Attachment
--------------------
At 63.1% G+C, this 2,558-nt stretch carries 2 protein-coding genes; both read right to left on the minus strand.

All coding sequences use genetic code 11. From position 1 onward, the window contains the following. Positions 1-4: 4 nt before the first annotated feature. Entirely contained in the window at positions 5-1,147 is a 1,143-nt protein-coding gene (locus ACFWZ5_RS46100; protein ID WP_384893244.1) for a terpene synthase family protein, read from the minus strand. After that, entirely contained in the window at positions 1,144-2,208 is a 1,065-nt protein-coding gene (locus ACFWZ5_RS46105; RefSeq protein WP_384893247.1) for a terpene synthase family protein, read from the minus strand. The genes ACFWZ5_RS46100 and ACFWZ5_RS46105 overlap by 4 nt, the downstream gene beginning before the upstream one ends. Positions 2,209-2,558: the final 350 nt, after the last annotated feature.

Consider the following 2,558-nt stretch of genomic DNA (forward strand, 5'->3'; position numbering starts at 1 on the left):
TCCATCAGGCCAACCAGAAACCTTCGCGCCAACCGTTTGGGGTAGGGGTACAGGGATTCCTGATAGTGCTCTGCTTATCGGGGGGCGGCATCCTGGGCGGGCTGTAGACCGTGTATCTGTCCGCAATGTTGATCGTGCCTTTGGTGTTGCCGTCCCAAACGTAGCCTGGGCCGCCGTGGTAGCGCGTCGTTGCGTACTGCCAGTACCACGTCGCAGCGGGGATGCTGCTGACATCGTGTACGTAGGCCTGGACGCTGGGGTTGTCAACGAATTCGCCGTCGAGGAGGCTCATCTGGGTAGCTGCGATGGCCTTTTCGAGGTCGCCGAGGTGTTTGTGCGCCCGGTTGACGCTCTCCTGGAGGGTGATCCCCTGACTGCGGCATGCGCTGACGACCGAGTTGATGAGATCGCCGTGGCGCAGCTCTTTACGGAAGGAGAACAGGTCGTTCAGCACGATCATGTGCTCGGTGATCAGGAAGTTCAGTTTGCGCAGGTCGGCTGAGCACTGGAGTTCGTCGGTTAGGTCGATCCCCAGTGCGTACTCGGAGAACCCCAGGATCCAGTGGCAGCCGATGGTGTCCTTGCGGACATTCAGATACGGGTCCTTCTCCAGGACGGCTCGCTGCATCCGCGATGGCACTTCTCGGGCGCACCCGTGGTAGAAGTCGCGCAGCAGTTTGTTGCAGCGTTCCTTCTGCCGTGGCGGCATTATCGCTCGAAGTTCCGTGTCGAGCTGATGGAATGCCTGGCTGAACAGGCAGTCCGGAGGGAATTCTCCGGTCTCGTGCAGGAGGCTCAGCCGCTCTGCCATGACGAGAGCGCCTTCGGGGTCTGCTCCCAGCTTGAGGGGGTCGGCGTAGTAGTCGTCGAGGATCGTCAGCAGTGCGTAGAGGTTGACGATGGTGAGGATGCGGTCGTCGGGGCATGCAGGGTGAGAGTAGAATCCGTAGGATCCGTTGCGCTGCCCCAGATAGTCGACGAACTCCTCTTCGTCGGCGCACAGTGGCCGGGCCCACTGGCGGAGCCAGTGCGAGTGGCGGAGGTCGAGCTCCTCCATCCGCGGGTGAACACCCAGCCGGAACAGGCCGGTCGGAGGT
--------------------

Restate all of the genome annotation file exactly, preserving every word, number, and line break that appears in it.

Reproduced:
At 63.1% G+C, this 2,558-nt stretch carries 2 protein-coding genes; both read right to left on the minus strand.

All coding sequences use genetic code 11. From position 1 onward, the window contains the following. Positions 1-4: 4 nt before the first annotated feature. Entirely contained in the window at positions 5-1,147 is a 1,143-nt protein-coding gene (locus ACFWZ5_RS46100; protein ID WP_384893244.1) for a terpene synthase family protein, read from the minus strand. After that, entirely contained in the window at positions 1,144-2,208 is a 1,065-nt protein-coding gene (locus ACFWZ5_RS46105; RefSeq protein WP_384893247.1) for a terpene synthase family protein, read from the minus strand. The genes ACFWZ5_RS46100 and ACFWZ5_RS46105 overlap by 4 nt, the downstream gene beginning before the upstream one ends. Positions 2,209-2,558: the final 350 nt, after the last annotated feature.

Consider the following 2,558-nt stretch of genomic DNA (forward strand, 5'->3'; position numbering starts at 1 on the left):
TCCATCAGGCCAACCAGAAACCTTCGCGCCAACCGTTTGGGGTAGGGGTACAGGGATTCCTGATAGTGCTCTGCTTATCGGGGGGCGGCATCCTGGGCGGGCTGTAGACCGTGTATCTGTCCGCAATGTTGATCGTGCCTTTGGTGTTGCCGTCCCAAACGTAGCCTGGGCCGCCGTGGTAGCGCGTCGTTGCGTACTGCCAGTACCACGTCGCAGCGGGGATGCTGCTGACATCGTGTACGTAGGCCTGGACGCTGGGGTTGTCAACGAATTCGCCGTCGAGGAGGCTCATCTGGGTAGCTGCGATGGCCTTTTCGAGGTCGCCGAGGTGTTTGTGCGCCCGGTTGACGCTCTCCTGGAGGGTGATCCCCTGACTGCGGCATGCGCTGACGACCGAGTTGATGAGATCGCCGTGGCGCAGCTCTTTACGGAAGGAGAACAGGTCGTTCAGCACGATCATGTGCTCGGTGATCAGGAAGTTCAGTTTGCGCAGGTCGGCTGAGCACTGGAGTTCGTCGGTTAGGTCGATCCCCAGTGCGTACTCGGAGAACCCCAGGATCCAGTGGCAGCCGATGGTGTCCTTGCGGACATTCAGATACGGGTCCTTCTCCAGGACGGCTCGCTGCATCCGCGATGGCACTTCTCGGGCGCACCCGTGGTAGAAGTCGCGCAGCAGTTTGTTGCAGCGTTCCTTCTGCCGTGGCGGCATTATCGCTCGAAGTTCCGTGTCGAGCTGATGGAATGCCTGGCTGAACAGGCAGTCCGGAGGGAATTCTCCGGTCTCGTGCAGGAGGCTCAGCCGCTCTGCCATGACGAGAGCGCCTTCGGGGTCTGCTCCCAGCTTGAGGGGGTCGGCGTAGTAGTCGTCGAGGATCGTCAGCAGTGCGTAGAGGTTGACGATGGTGAGGATGCGGTCGTCGGGGCATGCAGGGTGAGAGTAGAATCCGTAGGATCCGTTGCGCTGCCCCAGATAGTCGACGAACTCCTCTTCGTCGGCGCACAGTGGCCGGGCCCACTGGCGGAGCCAGTGCGAGTGGCGGAGGTCGAGCTCCTCCATCCGCGGGTGAACACCCAGCCGGAACAGGCCGGTCGGAGGT